New clues to decline of bees and other pollinators
The title of this article could read as, this is ‘the’ possible reason bees and other pollinators are in decline! (Is due to hoverflies) Be under no illusion folks, this is but another layer suggested layer to the story and it is most likely incorrect!
If you take honeybees as an example, then you ask yourself, how have honeybees survived over 90 million years, (far longer than humans), they will have faced many diseases in that time and survived?
Bees and other pollinators are not in decline, there are several threats though, all with a single root cause.
When you use honeybees as the example (given they are so visible through beekeeping).
The reasons include:
- Declining foraging
- Movement of goods introducing diseases
- Movement of goods about to introduce small hive beetle (Yet to reach the UK in numbers, but crossing Europe)
- Import of non-native honeybees, introducing non-native threats such as varroa mites (Massive threat to bees)
- Insecticides, not just neonicotinoids
- Large swathes of mono-crops, bees need a varied forage diet, just like we need a varied diet to stay healthy.
- Honeybee management practices, such as moving bees to pollinate crops
The root cause?
- Homo Sapiens
We interfere, a lot.
Please do not misunderstand, there is no direct intent from us, which is what makes the situation more deadly, we see nothing wrong, yet, bees and other pollinators are under threat from our way of life.
This is somewhat like the industrial age, whereby humans advanced so quickly with little regard for pollutants and other impacts. Then our health was becoming directly affected, affirmative action was taken, clean air act anyone?
When something directly and obviously affects us as a species, we fix it, until then we simply accept.
The threat to bees and other pollinators is currently subtle, there is no obvious direct impact upon humans, yet!
Honeybee numbers are being kept artificially high due to the efforts of beekeepers.
With regards to other pollinators (Read: Bugs) all I ask you is this, when was the last time you had to clean your windscreen?
So fewer bugs, so what, that is a good thing, no? Well in terms of a clean windscreen, great, in terms of our survival as a species, less so, bugs form part of the ecosystem, a system slowly but surely being eroded.
Appreciate the above will fall mainly on deaf ears, it is human nature to make continuous progress, unfortunately, there is always a cost to everything else around us.
We will never fix the problem until it directly threatens us as a species! Until then it would be fantastic if we simply attempted to balance the books a little.
Bee diseases have been detected in hoverflies for the first time.
The brightly-coloured flies may be picking up bee viruses as they forage at the same flowers.
And scientists think hoverflies could then be spreading the deadly infections long distances when they migrate.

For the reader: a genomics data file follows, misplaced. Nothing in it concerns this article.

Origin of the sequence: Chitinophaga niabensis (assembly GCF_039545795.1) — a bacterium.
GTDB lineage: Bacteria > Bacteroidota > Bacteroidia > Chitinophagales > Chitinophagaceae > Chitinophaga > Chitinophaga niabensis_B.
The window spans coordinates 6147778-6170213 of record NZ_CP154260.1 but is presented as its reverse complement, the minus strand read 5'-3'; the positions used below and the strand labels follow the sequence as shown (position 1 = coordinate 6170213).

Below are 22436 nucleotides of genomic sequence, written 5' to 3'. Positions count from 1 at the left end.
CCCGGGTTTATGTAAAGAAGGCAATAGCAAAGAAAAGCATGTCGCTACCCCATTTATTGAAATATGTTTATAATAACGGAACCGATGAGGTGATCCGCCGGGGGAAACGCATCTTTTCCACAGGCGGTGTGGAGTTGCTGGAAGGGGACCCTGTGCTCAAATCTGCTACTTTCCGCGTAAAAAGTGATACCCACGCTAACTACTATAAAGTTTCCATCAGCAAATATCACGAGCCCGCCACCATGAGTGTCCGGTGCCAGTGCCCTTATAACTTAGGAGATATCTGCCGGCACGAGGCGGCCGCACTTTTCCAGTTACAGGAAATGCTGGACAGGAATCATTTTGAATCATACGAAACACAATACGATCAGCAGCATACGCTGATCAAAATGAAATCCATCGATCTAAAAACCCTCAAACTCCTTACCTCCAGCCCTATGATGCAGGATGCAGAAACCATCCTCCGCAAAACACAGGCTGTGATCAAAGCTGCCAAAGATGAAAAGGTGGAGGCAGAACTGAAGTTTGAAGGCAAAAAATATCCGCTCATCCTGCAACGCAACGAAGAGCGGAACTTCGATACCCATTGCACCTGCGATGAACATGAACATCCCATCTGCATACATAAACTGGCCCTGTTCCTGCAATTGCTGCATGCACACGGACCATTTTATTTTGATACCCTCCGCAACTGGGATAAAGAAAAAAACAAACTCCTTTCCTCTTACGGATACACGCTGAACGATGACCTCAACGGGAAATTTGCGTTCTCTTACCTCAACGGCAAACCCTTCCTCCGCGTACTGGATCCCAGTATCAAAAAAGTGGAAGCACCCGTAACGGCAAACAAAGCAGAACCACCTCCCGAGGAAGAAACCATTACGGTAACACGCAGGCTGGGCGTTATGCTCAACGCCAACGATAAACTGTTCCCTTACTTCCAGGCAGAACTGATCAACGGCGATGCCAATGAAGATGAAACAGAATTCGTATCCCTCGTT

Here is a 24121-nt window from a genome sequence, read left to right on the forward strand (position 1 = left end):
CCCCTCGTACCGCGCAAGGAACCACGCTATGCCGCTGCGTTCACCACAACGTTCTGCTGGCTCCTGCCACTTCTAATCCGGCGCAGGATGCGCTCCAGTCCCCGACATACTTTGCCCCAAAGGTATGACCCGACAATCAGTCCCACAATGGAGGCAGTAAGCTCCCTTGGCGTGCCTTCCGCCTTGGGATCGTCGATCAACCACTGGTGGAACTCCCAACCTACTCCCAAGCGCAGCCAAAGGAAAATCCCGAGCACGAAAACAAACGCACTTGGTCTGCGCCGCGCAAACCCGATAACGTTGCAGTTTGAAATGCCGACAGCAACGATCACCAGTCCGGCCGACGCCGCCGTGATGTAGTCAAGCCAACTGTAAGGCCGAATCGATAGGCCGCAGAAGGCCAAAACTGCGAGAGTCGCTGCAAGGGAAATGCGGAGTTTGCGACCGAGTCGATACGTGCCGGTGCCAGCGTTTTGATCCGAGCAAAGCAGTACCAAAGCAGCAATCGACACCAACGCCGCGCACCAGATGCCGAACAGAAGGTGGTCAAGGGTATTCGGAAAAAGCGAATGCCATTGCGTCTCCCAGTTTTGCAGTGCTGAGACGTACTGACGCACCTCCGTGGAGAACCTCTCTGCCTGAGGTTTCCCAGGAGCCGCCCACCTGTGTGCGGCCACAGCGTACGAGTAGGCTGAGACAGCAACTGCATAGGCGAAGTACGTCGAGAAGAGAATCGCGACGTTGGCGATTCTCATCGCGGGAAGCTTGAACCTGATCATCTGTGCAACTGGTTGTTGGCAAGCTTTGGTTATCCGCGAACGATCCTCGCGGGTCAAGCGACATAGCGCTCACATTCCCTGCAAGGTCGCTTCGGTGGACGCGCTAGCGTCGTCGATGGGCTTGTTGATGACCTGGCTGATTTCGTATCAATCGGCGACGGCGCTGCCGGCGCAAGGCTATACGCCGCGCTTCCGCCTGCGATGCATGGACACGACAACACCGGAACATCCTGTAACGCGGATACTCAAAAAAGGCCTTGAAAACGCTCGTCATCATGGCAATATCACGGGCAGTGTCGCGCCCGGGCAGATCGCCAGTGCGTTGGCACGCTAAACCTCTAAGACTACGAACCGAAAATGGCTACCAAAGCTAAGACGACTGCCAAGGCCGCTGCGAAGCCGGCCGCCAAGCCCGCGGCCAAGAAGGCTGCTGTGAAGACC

Bees and other pollinators are vital to most of the world’s food crops but have been in decline in recent decades due to the destruction of wild habitats, disease and pesticide use.
It’s not clear if hoverflies are harmed by the viruses or are simply carriers, but, either way, they could be moving them around the countryside and over long distances, say UK researchers.
“The hoverfly species that we detected the viruses in are known to migrate across Europe,” said Emily Bailes of Royal Holloway University of London.
“They’re moving a lot further than say a honey bee would and so you could be moving different types of the viruses into new places where the bees haven’t been exposed to those before.”
Infectious diseases have been identified as a key driver of bee population declines.
Scientists have a clear picture of parasites and viruses that can damage honey bees, but much less is known about what is happening in hoverflies and other pollinators.
Hoverflies themselves are important pollinators of crops and wild flowers.
They can be very mobile, and some migrate long distances every year.
The research, carried out in collaboration with Oxford University, looked at four types of hoverflies collected at woodland in Oxfordshire.
The samples were analysed in the lab for the presence of viruses. Three common bee diseases were found in two types of hoverflies that feed at the same flowers as bees. These cause symptoms like deformed wings which lead to rapid death or the bee being expelled from the hive.
“We don’t really know what they’re doing there yet, but because hoverflies are visiting the same flowers as bees, they could be spreading the virus around in quite a different way to the way that the bees are,” said Dr Bailes.
Karl Wotton of the University of Exeter, who is not connected with the study, said there are about a dozen migratory hoverflies that move seasonally through Europe and in many other parts of the world.
“The numbers entering and leaving the UK each year are huge, in the billions, and all the while they provide ecosystem services including pollination and, for some species, biological control of crop pests,” he said.
They are almost certainly transferring pollen to create pollination networks that link across national borders, raising the question of whether they are doing the same with bee viruses.
“Perhaps,,” he added, “but it remains to be seen how the virus may affect the ability of hoverflies to undergo a strenuous long-distance migration or how long the virus may persist in their bodies given that no viral replication was detected.”
The research is published in the Royal Society journal Biology Letters.
Curated from: BBC